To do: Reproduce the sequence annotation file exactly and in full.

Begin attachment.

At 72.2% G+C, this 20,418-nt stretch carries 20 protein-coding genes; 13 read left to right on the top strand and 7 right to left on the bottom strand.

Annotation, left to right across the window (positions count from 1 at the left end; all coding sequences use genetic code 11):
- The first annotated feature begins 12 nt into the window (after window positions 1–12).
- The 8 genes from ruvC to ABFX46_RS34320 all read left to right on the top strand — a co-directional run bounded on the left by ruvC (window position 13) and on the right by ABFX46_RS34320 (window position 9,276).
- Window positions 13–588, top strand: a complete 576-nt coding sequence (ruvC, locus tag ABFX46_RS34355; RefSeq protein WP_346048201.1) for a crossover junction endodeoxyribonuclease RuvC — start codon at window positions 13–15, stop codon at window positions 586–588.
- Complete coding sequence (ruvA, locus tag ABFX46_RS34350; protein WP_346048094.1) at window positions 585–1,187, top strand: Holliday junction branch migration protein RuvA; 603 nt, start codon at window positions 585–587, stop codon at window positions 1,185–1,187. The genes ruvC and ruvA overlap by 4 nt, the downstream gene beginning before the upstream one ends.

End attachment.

At 72.2% G+C, this 20,418-nt stretch carries 20 protein-coding genes; 13 read left to right on the top strand and 7 right to left on the bottom strand.

Annotation, left to right across the window (positions count from 1 at the left end; all coding sequences use genetic code 11):
- The first annotated feature begins 12 nt into the window (after window positions 1–12).
- The 8 genes from ruvC to ABFX46_RS34320 all read left to right on the top strand — a co-directional run bounded on the left by ruvC (window position 13) and on the right by ABFX46_RS34320 (window position 9,276).
- Window positions 13–588, top strand: a complete 576-nt coding sequence (ruvC, locus tag ABFX46_RS34355; RefSeq protein WP_346048201.1) for a crossover junction endodeoxyribonuclease RuvC — start codon at window positions 13–15, stop codon at window positions 586–588.
- Complete coding sequence (ruvA, locus tag ABFX46_RS34350; protein WP_346048094.1) at window positions 585–1,187, top strand: Holliday junction branch migration protein RuvA; 603 nt, start codon at window positions 585–587, stop codon at window positions 1,185–1,187. The genes ruvC and ruvA overlap by 4 nt, the downstream gene beginning before the upstream one ends.